“Before 2003, it was a $3 mem­bership and now it’s $6.12 and you get all this extraneous crap that you don’t even need like Point Bank is basically advertising on your own campus for CSA… you would get $1 per point and if you got over 200 points you would get a cheque…the only problem is that they take that out of our membership fees and give it back to us and they’re getting free marketing out of it.”

Another problem, according to Forsythe, is the representation of Ontario colleges within the CSA as they only represent 12 colleges out of 24.

“Out of that they actually have 16 student associations…12 colleges 16 votes…one vote per student as­sociation…it’s incredibly skewed to Northern colleges.”

Southwestern colleges represent 76.8 per cent of CSA membership but only constitute six votes; where­as, northern colleges represent 23.3 per cent of CSA membership and constitute 10 votes.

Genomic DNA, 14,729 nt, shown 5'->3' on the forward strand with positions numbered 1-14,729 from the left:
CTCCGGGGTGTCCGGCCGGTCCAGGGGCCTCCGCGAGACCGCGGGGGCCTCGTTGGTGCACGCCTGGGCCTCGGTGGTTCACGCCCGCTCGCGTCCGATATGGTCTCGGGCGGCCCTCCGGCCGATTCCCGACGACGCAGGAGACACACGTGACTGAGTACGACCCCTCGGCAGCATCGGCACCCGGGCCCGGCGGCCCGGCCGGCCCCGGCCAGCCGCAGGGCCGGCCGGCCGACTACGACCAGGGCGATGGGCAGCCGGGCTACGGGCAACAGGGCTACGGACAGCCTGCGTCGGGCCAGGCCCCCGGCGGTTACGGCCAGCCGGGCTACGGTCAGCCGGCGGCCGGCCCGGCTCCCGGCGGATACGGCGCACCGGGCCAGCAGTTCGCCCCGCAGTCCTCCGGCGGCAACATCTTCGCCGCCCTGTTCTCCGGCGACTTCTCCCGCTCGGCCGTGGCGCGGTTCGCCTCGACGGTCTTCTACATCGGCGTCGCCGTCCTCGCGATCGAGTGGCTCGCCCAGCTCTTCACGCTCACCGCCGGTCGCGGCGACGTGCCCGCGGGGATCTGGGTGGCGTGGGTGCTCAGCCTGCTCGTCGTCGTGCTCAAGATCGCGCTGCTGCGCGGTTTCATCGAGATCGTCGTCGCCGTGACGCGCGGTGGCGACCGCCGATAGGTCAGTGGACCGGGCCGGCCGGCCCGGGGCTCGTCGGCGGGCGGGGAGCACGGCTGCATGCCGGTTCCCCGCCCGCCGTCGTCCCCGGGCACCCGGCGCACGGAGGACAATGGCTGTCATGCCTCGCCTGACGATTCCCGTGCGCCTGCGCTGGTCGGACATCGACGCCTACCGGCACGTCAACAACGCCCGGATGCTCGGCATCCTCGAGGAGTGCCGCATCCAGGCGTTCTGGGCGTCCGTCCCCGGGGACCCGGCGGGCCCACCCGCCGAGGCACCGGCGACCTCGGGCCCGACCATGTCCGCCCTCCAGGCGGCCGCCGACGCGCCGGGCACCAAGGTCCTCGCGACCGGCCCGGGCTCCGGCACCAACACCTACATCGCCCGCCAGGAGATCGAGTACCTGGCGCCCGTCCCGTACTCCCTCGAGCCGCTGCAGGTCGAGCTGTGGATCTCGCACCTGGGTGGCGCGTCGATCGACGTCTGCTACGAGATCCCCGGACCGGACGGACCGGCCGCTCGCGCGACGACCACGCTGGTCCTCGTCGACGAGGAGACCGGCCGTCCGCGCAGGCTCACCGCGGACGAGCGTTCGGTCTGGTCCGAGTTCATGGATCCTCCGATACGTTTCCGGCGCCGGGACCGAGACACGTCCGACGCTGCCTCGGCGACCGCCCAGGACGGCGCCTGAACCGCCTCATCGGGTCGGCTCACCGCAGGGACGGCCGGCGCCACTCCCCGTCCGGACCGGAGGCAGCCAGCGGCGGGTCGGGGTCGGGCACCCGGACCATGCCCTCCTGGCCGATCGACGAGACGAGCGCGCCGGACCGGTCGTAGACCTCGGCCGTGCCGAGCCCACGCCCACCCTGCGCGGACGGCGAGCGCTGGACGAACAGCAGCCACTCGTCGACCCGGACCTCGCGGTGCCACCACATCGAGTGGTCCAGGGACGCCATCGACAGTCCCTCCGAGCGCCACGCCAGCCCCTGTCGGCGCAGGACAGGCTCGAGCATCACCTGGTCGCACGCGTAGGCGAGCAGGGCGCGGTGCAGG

The decision to leave the CSA has been one that has been in the works for over two presidencies, starting with Alan Bushell in the 2015-2016 year.

In May 2015, Fanshawe opposed the approval of Strategic Frame­work and Budget and October of 2015, Fanshawe abstained from the approval of a year to date financial update. In February of 2016, Fan­shawe opposed approval of Stra­tegic Framework and Budget once again.

In May of 2016, once Forsythe took office, Fanshawe gave the first notice of termination from the CSA and was absent from the plenary that occurred just a week after the notice was given.